This was the view I had waking up Thursday morning after we’d crossed the Mongolian border. It was really unbelievable; it just went on for miles and miles of vast nothingness. I’ve bicycled across some of the great open spaces of the U.S. – Nebraska, western Montana, North Dakota, Iowa – but I can’t remember ever seeing anything like it. Just unending miles of rolling yellow and brown fields, with an occasional glimpse of green, going on seemingly forever.
To say that Mongolia is kind of empty is pretty much an understatement. The U.S. has one of the lowest population densities in the world, with 89 people per square mile. (I suppose I could do the arithmetic, but I’m curious what it would be if you took out Alaska; it would probably make a measurable difference.) Canada has a lot more open space, with 10 people per square mile. That’s practically crowded compared to Mongolia, though with just five people per square mile, lower than any country in the world. Canada, with 10 people per square mile. This is the ultimate – in no other country in the world will you see this much vast emptiness.
So you had to wonder: How did he do it? This is a big, open space with a climate that’s not exactly inviting; as we approached Ulan Bator on May 30, there were still large patches of snow scattered everywhere. How did Genghis Khan – the son of a 12th century Mongolian widow whose tribe abandoned the family in this desolate part of the world – become arguably the world’s greatest conqueror? At his death the empire reached from China across much Central Asia, while his heirs pushed deep into Europe. A couple of years ago Mark & I both read Genghis Khan and the Making of the Modern World, a really good read, so I’m thinking I should know more about it. But even if you know the history, or maybe especially if you know the history, it begs the question, how did he do it? Maybe, like so many of his statues in Mongolia, he was just really big, but there was probably more to it than that.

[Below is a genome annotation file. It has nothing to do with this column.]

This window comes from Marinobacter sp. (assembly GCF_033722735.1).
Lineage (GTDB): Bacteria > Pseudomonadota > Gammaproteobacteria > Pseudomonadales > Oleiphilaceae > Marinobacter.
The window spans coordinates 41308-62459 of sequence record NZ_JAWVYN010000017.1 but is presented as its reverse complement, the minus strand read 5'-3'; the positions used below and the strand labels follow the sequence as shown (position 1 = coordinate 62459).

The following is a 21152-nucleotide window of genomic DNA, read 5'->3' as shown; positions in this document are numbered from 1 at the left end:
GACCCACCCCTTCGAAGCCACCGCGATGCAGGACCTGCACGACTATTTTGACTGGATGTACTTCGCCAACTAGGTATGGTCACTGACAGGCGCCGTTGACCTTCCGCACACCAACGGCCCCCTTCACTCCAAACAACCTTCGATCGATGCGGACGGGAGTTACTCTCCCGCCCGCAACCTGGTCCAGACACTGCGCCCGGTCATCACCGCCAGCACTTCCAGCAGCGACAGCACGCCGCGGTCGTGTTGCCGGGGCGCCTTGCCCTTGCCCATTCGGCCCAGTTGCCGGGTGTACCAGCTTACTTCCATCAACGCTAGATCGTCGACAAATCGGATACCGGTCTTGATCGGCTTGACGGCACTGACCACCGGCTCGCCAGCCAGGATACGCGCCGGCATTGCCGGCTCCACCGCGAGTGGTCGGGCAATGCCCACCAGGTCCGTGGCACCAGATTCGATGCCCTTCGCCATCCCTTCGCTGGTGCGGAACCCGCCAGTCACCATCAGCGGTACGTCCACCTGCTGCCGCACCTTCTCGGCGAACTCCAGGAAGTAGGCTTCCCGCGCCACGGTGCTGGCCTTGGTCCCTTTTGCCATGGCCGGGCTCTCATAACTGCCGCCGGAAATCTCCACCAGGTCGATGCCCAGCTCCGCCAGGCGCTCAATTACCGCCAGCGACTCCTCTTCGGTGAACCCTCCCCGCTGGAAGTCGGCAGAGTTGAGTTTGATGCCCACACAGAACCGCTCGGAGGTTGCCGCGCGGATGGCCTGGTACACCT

Then, wondering about Mongolia and the Mongolians and population density and vast spaces, I started wondering about the Canadians, too. What is it about the Canadians? Mark and I have traveled in a lot of interesting and occasionally remote places in the world, and we always meet Canadians. The more remote we are the greater chance that there’ll be no Americans and at least a few Canadians. Here’s a clue: if you’re traveling somewhere and meet someone who sounds like an American, don’t ask if they’re from the U.S. They’re probably from Canada and you’ll just piss ’em off.
(Except for Dave, one of the twenty-something Canadians on our train. Dave is a big, burly guy traveling with Hannah, a remarkably pretty woman who was either his wife or girlfriend [he described her as both interchangeably]. He drank a lot of beer, shared his beer and snacks generously, liked and talked to everyone, was the biggest personality on the train. And was wearing a t-shirt and a mid-thigh black skirt, with a modest slit up the side. He was quite the character, and you just didn’t get the sense much was going to upset him…)
Sure enough, on this first leg of the Trans-Siberian Railroad the compartments closest to ours were taken by two Canadian couples, one from Nova Scotia, the other from Vancouver. As far apart as you can get in North America, but as always, Canadians. We met spent lots of time with them and met a number of Australians, a Dutch couple, a German or two, Bernard from Hong Kong … but not a single other American. It’s not just this trip or just one or two experiences: time and again, anywhere in the world with the likely exception of western Europe, if you meet North Americans they’re probably Canadians. Of course, I suppose the question isn’t what is it about Canadians, but what is it about our fellow Americans?